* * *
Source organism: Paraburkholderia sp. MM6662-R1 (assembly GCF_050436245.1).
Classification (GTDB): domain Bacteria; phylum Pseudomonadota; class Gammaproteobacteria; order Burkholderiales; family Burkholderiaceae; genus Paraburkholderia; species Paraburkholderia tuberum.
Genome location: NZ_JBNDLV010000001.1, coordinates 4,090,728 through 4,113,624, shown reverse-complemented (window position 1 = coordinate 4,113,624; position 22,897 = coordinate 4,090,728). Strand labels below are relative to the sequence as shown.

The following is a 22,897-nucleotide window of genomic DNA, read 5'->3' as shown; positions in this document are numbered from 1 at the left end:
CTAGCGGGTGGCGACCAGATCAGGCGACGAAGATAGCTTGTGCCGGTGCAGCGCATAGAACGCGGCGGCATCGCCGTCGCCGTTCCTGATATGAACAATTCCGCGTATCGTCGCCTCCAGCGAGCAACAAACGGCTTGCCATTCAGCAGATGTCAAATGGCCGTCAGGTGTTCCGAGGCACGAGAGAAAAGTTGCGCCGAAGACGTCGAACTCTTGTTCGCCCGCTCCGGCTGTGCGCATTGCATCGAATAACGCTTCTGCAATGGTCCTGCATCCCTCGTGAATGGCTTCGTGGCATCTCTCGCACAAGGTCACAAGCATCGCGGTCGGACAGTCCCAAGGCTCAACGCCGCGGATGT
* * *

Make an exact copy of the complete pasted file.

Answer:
Source organism: Paraburkholderia sp. MM6662-R1 (assembly GCF_050436245.1).
Classification (GTDB): domain Bacteria; phylum Pseudomonadota; class Gammaproteobacteria; order Burkholderiales; family Burkholderiaceae; genus Paraburkholderia; species Paraburkholderia tuberum.
Genome location: NZ_JBNDLV010000001.1, coordinates 4,090,728 through 4,113,624, shown reverse-complemented (window position 1 = coordinate 4,113,624; position 22,897 = coordinate 4,090,728). Strand labels below are relative to the sequence as shown.

The following is a 22,897-nucleotide window of genomic DNA, read 5'->3' as shown; positions in this document are numbered from 1 at the left end:
CTAGCGGGTGGCGACCAGATCAGGCGACGAAGATAGCTTGTGCCGGTGCAGCGCATAGAACGCGGCGGCATCGCCGTCGCCGTTCCTGATATGAACAATTCCGCGTATCGTCGCCTCCAGCGAGCAACAAACGGCTTGCCATTCAGCAGATGTCAAATGGCCGTCAGGTGTTCCGAGGCACGAGAGAAAAGTTGCGCCGAAGACGTCGAACTCTTGTTCGCCCGCTCCGGCTGTGCGCATTGCATCGAATAACGCTTCTGCAATGGTCCTGCATCCCTCGTGAATGGCTTCGTGGCATCTCTCGCACAAGGTCACAAGCATCGCGGTCGGACAGTCCCAAGGCTCAACGCCGCGGATGT